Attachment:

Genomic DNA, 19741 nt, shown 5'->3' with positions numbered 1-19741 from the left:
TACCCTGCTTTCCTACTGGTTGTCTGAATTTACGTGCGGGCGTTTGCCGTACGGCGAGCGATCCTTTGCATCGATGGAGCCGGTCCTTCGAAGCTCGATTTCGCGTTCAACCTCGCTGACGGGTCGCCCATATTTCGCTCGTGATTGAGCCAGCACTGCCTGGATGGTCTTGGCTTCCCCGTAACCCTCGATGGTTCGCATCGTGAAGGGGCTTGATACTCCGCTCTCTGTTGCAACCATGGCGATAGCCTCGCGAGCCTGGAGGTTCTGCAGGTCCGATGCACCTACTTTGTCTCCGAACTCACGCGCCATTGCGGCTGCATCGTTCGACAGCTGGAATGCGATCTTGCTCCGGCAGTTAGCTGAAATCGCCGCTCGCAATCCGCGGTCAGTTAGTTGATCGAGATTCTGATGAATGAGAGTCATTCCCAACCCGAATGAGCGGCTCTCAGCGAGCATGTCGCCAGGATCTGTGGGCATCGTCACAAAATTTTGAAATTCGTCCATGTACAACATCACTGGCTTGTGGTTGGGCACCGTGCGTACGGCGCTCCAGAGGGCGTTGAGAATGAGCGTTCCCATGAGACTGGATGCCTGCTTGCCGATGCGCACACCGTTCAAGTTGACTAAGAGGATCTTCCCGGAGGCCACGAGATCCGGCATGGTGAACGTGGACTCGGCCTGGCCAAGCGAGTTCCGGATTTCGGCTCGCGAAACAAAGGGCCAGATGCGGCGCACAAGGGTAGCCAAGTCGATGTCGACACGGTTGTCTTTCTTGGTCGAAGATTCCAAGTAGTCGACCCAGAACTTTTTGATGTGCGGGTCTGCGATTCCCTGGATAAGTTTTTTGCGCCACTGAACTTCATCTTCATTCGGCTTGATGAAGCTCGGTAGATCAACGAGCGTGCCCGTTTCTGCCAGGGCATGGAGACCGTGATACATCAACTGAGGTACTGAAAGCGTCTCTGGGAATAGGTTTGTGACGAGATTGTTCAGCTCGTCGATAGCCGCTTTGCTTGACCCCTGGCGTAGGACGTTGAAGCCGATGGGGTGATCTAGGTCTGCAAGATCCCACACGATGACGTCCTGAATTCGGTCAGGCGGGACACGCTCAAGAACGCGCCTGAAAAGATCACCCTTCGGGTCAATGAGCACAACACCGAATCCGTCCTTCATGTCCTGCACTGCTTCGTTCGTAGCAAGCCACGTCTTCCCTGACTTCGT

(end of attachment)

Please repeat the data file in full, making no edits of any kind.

Genomic DNA, 19741 nt, shown 5'->3' with positions numbered 1-19741 from the left:
TACCCTGCTTTCCTACTGGTTGTCTGAATTTACGTGCGGGCGTTTGCCGTACGGCGAGCGATCCTTTGCATCGATGGAGCCGGTCCTTCGAAGCTCGATTTCGCGTTCAACCTCGCTGACGGGTCGCCCATATTTCGCTCGTGATTGAGCCAGCACTGCCTGGATGGTCTTGGCTTCCCCGTAACCCTCGATGGTTCGCATCGTGAAGGGGCTTGATACTCCGCTCTCTGTTGCAACCATGGCGATAGCCTCGCGAGCCTGGAGGTTCTGCAGGTCCGATGCACCTACTTTGTCTCCGAACTCACGCGCCATTGCGGCTGCATCGTTCGACAGCTGGAATGCGATCTTGCTCCGGCAGTTAGCTGAAATCGCCGCTCGCAATCCGCGGTCAGTTAGTTGATCGAGATTCTGATGAATGAGAGTCATTCCCAACCCGAATGAGCGGCTCTCAGCGAGCATGTCGCCAGGATCTGTGGGCATCGTCACAAAATTTTGAAATTCGTCCATGTACAACATCACTGGCTTGTGGTTGGGCACCGTGCGTACGGCGCTCCAGAGGGCGTTGAGAATGAGCGTTCCCATGAGACTGGATGCCTGCTTGCCGATGCGCACACCGTTCAAGTTGACTAAGAGGATCTTCCCGGAGGCCACGAGATCCGGCATGGTGAACGTGGACTCGGCCTGGCCAAGCGAGTTCCGGATTTCGGCTCGCGAAACAAAGGGCCAGATGCGGCGCACAAGGGTAGCCAAGTCGATGTCGACACGGTTGTCTTTCTTGGTCGAAGATTCCAAGTAGTCGACCCAGAACTTTTTGATGTGCGGGTCTGCGATTCCCTGGATAAGTTTTTTGCGCCACTGAACTTCATCTTCATTCGGCTTGATGAAGCTCGGTAGATCAACGAGCGTGCCCGTTTCTGCCAGGGCATGGAGACCGTGATACATCAACTGAGGTACTGAAAGCGTCTCTGGGAATAGGTTTGTGACGAGATTGTTCAGCTCGTCGATAGCCGCTTTGCTTGACCCCTGGCGTAGGACGTTGAAGCCGATGGGGTGATCTAGGTCTGCAAGATCCCACACGATGACGTCCTGAATTCGGTCAGGCGGGACACGCTCAAGAACGCGCCTGAAAAGATCACCCTTCGGGTCAATGAGCACAACACCGAATCCGTCCTTCATGTCCTGCACTGCTTCGTTCGTAGCAAGCCACGTCTTCCCTGACTTCGT